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*On this date in 1962, (thanksgiving 2021), Operation Breadbasket is celebrated. This was a civil rights organization dedicated to improving the economic conditions of Black communities across the United States.
Operation Breadbasket was founded as a department of the Southern Christian Leadership Conference (SCLC). It was operated by Rev. Fred C. Bennette and the first activities were in Atlanta and other Southern cities.
A key figure in the later history of Operation Breadbasket was Jesse Jackson. In 1964, Jackson left his native South Carolina to study at the Chicago Theological Seminary. He participated in SCLC's movement in Selma. When Jackson returned from Selma, he joined SCLC's effort to establish a beachhead in Chicago. In 1966, the SCLC selected Jackson to be head of the Chicago chapter of its Operation Breadbasket. Influenced by the example of Rev. Leon H. Sullivan in Philadelphia, a key goal of the organization was to foster "selective buying" (boycotts) as a means to pressure white businesses to hire Blacks and purchase goods and services from Black contractors. Sullivan's plan was not without its predecessors.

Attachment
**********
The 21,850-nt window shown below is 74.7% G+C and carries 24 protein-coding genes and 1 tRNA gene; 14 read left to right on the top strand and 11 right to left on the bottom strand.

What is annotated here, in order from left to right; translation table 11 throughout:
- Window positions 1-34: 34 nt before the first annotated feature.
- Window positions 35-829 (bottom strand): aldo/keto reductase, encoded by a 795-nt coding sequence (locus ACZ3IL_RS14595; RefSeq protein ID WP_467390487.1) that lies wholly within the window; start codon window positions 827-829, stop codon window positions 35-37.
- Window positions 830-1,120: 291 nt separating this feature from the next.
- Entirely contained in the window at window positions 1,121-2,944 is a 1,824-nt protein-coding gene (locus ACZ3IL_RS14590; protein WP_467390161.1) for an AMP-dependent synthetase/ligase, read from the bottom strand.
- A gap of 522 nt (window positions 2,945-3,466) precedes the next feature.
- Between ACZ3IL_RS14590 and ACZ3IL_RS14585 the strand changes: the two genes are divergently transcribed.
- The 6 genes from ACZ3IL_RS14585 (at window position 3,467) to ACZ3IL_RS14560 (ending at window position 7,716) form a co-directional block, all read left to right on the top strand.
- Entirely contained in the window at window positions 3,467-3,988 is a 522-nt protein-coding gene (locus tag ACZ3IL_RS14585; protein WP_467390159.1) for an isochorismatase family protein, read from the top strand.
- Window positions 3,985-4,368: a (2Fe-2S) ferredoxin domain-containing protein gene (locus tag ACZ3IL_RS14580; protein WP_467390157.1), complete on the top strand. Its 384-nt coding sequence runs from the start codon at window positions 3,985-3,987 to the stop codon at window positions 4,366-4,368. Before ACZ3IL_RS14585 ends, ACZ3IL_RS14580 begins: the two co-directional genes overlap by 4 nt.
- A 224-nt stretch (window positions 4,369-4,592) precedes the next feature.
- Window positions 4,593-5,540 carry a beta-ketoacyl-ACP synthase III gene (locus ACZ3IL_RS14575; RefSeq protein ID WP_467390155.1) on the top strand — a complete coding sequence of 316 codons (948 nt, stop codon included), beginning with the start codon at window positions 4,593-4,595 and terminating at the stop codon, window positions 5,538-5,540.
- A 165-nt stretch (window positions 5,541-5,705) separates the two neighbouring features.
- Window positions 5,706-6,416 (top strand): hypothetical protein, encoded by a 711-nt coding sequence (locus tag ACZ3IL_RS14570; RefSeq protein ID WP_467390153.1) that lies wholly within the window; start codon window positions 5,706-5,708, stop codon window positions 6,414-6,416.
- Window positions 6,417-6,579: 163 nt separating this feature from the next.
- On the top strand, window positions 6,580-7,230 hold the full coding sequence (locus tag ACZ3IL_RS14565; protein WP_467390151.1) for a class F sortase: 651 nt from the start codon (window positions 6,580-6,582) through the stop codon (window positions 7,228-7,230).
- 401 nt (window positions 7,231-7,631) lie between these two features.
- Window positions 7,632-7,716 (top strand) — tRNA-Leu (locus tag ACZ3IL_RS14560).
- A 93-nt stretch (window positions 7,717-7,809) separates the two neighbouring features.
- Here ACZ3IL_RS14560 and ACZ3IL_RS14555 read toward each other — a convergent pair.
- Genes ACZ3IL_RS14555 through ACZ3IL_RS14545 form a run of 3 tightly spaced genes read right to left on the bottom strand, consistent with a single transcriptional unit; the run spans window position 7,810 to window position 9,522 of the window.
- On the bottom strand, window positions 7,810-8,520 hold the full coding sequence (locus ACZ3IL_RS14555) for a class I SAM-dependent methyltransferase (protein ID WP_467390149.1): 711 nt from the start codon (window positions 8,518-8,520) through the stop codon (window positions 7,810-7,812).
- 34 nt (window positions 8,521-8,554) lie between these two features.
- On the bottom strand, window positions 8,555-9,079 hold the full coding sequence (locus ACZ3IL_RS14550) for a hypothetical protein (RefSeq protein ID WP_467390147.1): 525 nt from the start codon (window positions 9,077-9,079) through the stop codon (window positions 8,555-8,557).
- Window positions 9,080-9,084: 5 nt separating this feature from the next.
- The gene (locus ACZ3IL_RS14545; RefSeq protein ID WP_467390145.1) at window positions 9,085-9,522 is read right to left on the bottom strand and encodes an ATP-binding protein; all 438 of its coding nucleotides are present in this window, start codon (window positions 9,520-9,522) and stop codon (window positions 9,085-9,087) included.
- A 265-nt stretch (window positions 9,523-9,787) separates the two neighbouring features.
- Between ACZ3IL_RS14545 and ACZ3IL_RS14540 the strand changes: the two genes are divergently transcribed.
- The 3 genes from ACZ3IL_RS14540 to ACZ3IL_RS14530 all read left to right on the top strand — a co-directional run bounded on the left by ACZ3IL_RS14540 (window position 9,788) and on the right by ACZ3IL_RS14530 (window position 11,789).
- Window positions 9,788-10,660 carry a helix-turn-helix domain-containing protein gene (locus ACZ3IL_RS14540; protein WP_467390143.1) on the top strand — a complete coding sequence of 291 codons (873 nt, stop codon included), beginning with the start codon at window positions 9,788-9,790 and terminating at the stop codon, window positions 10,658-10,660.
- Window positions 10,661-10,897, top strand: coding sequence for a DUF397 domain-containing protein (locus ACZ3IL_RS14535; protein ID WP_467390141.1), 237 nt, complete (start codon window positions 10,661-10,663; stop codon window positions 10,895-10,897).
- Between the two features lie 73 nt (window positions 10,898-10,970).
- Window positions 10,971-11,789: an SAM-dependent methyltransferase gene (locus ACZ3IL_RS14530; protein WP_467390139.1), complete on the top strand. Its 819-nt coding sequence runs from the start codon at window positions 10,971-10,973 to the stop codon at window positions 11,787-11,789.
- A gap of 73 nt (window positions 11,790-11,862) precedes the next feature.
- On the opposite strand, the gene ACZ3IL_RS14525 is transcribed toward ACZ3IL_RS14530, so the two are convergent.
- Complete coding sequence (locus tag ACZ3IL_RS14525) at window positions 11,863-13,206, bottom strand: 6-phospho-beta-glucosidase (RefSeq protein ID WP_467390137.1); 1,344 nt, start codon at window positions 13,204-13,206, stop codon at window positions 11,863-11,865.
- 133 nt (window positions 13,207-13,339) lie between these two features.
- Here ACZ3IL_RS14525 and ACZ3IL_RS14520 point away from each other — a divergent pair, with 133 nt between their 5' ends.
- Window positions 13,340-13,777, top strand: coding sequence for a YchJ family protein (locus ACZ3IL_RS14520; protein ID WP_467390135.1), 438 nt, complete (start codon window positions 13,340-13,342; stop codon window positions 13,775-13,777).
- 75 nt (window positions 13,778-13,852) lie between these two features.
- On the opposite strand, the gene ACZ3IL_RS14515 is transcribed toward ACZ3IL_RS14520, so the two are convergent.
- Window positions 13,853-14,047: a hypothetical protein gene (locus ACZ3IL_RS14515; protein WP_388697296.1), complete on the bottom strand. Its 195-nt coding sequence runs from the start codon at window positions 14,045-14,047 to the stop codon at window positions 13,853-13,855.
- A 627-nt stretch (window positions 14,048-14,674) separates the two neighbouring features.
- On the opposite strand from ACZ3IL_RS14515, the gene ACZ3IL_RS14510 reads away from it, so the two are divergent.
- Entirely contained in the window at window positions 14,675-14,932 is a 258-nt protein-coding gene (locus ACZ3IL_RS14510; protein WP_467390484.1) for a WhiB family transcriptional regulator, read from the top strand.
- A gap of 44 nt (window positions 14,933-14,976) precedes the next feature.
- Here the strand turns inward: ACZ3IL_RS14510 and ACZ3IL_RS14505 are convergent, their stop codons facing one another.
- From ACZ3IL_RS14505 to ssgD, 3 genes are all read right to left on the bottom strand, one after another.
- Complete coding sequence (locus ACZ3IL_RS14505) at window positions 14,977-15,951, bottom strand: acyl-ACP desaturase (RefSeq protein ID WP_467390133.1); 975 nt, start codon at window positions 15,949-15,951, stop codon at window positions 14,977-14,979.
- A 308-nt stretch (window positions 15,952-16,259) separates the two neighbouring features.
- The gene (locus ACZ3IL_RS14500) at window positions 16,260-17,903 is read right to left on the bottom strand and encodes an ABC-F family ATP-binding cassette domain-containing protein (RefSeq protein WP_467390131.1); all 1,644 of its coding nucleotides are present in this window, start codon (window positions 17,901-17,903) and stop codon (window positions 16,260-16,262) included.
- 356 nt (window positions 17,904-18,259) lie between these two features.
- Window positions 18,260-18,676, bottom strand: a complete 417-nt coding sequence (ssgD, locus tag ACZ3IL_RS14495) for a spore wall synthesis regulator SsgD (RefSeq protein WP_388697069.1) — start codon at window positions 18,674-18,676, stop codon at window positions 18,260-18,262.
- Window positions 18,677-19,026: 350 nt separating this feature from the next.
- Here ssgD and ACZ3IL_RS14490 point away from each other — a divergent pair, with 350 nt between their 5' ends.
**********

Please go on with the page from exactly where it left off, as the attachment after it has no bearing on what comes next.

One was Dr. T.R.M. Howard, a wealthy doctor and community leader on the South Side and key financial contributor to Operation Breadbasket. Before he moved from Mississippi to Chicago, Howard had developed a national reputation as a civil rights leader, surgeon, and entrepreneur. As head of the Regional Council of Negro Leadership, Howard had successfully organized a boycott of service-stations that refused to provide restrooms for Blacks. Jackson's application of these methods, however, had a seedier phase including cronyism and strong-arming businesses to donate money to Operation Breadbasket.
Noah Robinson, Jr., who had just graduated from the Wharton School of Finance and Commerce of the University of Pennsylvania, came to Chicago in 1969, to become full-time director of the Commercial Division of Operation Breadbasket. Robinson was Jesse Jackson's half-brother and sometime rival. Robinson would later be sentenced to life imprisonment for murdering a rival known as Leroy Barber.
In December 1971, Jackson had a falling-out with Ralph Abernathy, King's successor as head of the SCLC. Jackson and his allies broke off from SCLC and formed the wholly independent Operation PUSH (People United to Save Humanity). The founding goals were similar to those of the Operation Breadbasket. Despite Jackson's departure, Operation Breadbasket continued for a brief time under Robinson's leadership.